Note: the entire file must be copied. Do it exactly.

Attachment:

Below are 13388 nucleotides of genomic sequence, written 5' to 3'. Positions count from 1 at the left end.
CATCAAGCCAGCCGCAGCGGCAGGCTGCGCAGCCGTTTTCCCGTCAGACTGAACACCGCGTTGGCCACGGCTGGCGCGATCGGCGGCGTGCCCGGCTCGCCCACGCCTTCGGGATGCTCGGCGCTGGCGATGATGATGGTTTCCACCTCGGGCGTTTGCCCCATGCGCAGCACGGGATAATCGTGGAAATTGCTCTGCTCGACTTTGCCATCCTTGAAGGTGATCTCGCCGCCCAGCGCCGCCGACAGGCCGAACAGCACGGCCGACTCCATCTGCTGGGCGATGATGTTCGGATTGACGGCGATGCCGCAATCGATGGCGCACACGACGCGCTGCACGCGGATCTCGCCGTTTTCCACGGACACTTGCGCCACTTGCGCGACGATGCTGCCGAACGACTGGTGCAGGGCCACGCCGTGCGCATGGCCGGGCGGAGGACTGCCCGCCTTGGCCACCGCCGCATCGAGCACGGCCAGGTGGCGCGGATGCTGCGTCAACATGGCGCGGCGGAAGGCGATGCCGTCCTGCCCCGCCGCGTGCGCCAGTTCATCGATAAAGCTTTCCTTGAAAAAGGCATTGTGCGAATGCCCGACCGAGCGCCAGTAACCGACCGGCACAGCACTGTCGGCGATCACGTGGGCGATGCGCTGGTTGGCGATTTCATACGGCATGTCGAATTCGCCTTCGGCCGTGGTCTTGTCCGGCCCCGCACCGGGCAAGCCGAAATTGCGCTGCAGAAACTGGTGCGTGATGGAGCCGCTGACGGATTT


Below are 13388 nucleotides of genomic sequence, written 5' to 3'. Positions count from 1 at the left end.
CATCAAGCCAGCCGCAGCGGCAGGCTGCGCAGCCGTTTTCCCGTCAGACTGAACACCGCGTTGGCCACGGCTGGCGCGATCGGCGGCGTGCCCGGCTCGCCCACGCCTTCGGGATGCTCGGCGCTGGCGATGATGATGGTTTCCACCTCGGGCGTTTGCCCCATGCGCAGCACGGGATAATCGTGGAAATTGCTCTGCTCGACTTTGCCATCCTTGAAGGTGATCTCGCCGCCCAGCGCCGCCGACAGGCCGAACAGCACGGCCGACTCCATCTGCTGGGCGATGATGTTCGGATTGACGGCGATGCCGCAATCGATGGCGCACACGACGCGCTGCACGCGGATCTCGCCGTTTTCCACGGACACTTGCGCCACTTGCGCGACGATGCTGCCGAACGACTGGTGCAGGGCCACGCCGTGCGCATGGCCGGGCGGAGGACTGCCCGCCTTGGCCACCGCCGCATCGAGCACGGCCAGGTGGCGCGGATGCTGCGTCAACATGGCGCGGCGGAAGGCGATGCCGTCCTGCCCCGCCGCGTGCGCCAGTTCATCGATAAAGCTTTCCTTGAAAAAGGCATTGTGCGAATGCCCGACCGAGCGCCAGTAACCGACCGGCACAGCACTGTCGGCGATCACGTGGGCGATGCGCTGGTTGGCGATTTCATACGGCATGTCGAATTCGCCTTCGGCCGTGGTCTTGTCCGGCCCCGCACCGGGCAAGCCGAAATTGCGCTGCAGAAACTGGTGCGTGATGGAGCCGCTGACGGATTT